Handmade Books, Puerto Vallarta Style
Published Feb 1, 2010 - (Updated Dec 3, 2012)
Featured in Vallarta Lifestyles Magazine, Winter/Spring 2010 issue.
If you find yourself dining at stylish Puerto Vallarta restaurants such as deSantos or Blue Shrimp where your meal is served at the table over sheets of rolled bond paper rather than a tablecloth, you’ve probably thought to yourself, “How wasteful!” Well, think again. For over a decade, Pini Salcedo and Carlos Uribe, two skilled Puerto Vallarta artists, have taken it upon themselves to partner with the aforementioned restaurants, making regular pickups and transforming the paper “tablecloths” into unique handmade books.
Recycling materials has been a cornerstone of these books, along with other products they have produced since their chance meeting 12 years ago. At the time, Salcedo was a crafting veteran, producing gifts and accessories and designing her own clothing lines. Uribe, who began working at deSantos when the restaurant opened some 10 years ago, quickly identified the paper as an opportunity to create a product unique to Puerto Vallarta. Since then, they have experimented with assorted book designs, along with other products, taking advantage of available materials. At some point, they even operated a few retail outlets where they sold their products. But in the spirit of simplifying things, they eventually decided to close the shops, opting to focus their energy solely on the creative process and rely on others to distribute the merchandise.
To see the operation up close, we followed the Río Cuale upstream, along the dusty Paso Ancho main road, and found ourselves, having barely driven some 10 minutes, in the middle of a truly rural neighborhood. Surrounded by roosters and donkeys and a multitude of adopted dogs, the artists live and work in a small cottage next to the Cuale. Two assistants work with them through the laborious process of rinsing the paper collected from the restaurants, from which food particles and other materials must first be removed. Soaking the paper for long periods of time weakens its fibers, making it easy to mash to a watery pulp, which is eventually placed in deckles—a device in papermaking used to shape the pulp into specific sizes of paper. Once dry, these sheets of paper are used to assemble the books, whose covers are then decorated with a variety of objects, including beads and seeds.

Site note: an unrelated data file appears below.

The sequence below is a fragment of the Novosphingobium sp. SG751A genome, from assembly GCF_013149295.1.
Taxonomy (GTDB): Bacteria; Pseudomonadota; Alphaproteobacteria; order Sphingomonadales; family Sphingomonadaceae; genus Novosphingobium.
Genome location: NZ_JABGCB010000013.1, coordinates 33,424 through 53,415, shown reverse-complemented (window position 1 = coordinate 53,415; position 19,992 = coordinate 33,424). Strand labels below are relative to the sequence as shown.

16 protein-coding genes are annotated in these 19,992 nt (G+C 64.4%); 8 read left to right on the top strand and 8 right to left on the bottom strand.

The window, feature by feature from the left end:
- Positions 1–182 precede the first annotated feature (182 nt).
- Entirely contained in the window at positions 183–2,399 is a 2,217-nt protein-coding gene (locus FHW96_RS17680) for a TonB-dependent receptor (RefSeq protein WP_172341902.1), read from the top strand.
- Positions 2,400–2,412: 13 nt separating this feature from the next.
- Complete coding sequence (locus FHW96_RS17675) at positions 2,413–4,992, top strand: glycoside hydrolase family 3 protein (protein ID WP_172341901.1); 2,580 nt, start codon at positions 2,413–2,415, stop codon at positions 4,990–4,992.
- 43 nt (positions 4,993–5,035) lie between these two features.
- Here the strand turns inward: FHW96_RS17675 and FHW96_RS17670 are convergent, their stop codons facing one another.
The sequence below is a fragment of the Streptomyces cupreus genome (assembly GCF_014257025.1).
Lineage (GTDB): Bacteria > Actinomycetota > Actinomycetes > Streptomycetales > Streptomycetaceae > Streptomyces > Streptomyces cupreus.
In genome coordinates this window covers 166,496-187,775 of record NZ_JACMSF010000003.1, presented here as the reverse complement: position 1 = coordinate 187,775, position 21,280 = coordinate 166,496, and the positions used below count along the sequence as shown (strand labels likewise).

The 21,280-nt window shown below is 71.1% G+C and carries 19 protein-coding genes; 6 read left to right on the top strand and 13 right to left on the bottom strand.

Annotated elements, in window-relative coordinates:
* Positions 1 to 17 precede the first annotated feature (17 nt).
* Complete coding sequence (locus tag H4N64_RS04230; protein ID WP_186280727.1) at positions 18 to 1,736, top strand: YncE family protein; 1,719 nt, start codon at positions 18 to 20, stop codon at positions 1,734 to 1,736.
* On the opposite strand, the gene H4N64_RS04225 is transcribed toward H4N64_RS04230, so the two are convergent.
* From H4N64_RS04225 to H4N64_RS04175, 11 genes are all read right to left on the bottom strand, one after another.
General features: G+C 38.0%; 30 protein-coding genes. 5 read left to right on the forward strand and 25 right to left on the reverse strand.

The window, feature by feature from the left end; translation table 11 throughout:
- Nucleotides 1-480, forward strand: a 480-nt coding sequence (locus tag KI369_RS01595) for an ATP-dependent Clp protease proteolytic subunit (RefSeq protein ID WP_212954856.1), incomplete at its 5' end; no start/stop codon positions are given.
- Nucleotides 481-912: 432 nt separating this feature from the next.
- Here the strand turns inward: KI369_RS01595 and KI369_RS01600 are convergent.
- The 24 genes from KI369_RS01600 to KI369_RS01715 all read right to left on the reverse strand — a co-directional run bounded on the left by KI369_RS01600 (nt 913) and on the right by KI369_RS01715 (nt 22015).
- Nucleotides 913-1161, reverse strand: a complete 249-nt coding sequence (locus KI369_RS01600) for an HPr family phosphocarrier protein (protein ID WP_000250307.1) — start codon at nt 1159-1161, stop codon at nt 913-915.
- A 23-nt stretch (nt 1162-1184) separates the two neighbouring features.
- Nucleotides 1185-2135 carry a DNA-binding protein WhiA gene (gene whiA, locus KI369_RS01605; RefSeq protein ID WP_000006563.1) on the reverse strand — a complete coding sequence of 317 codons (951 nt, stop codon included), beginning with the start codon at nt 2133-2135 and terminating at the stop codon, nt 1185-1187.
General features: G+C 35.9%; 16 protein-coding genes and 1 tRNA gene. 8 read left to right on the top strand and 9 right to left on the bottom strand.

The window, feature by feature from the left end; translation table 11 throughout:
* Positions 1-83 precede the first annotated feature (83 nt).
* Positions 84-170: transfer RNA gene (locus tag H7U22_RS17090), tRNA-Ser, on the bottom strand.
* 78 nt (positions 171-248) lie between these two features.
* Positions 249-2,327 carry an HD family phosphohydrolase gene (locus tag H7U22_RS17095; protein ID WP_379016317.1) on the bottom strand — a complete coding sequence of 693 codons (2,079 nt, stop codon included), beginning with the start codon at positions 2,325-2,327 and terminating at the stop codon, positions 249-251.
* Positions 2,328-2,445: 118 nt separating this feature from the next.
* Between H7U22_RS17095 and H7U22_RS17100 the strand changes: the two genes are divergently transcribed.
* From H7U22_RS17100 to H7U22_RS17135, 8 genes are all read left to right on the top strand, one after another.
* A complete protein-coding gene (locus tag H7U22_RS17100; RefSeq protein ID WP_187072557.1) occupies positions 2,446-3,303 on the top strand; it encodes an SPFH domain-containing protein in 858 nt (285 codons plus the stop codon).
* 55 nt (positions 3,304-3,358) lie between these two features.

The artists have also found a second life for orange peels, which are carefully cleaned, flipped over and dried, resulting in unique, little aromatic boxes—yes, the citrus aroma lingers! Intrigued, we asked if they had worked out a deal similar to that with the restaurants with a few juice-vending places in town. In fact, oranges must be handled carefully to keep the peel from breaking, making such an arrangement next to impossible. We also discovered it takes over a half an orange (more like two thirds of it) to make either a box or a lid. Needless to say, the couple goes through a fair amount of oranges to create their boxes, a necessity we didn’t mind at all.
Always looking for ways to repurpose their materials, Pini Salcedo and Carlos Uribe are presently developing a third product line with empty soda cans, which they are transforming into jewelry and photo frames. And when called upon, they are also responsible for creating the beautiful menu covers found at their recycling restaurants, plus those at Daiquiri Dick’s.
Looking at photographs of their products, you may sense a certain familiarity with them. In fact, chances are you have already come across them, as they are available at many gift stores throughout Banderas Bay, such as Paradise Plaza and Vallarta Adventures’ gift shop in Nuevo Vallarta, and also at gift stores in Plaza Galerías and Plaza Neptuno in Puerto Vallarta.
Should you wish to learn the craft of making books by hand, you will have to look elsewhere, unfortunately, as the artists do not offer any type of instruction. But you can rest assured that purchasing one of their creations means that you’ve invested in a one-of-a-kind gift that, in its own way, is being mindful of Earth’s limited resources.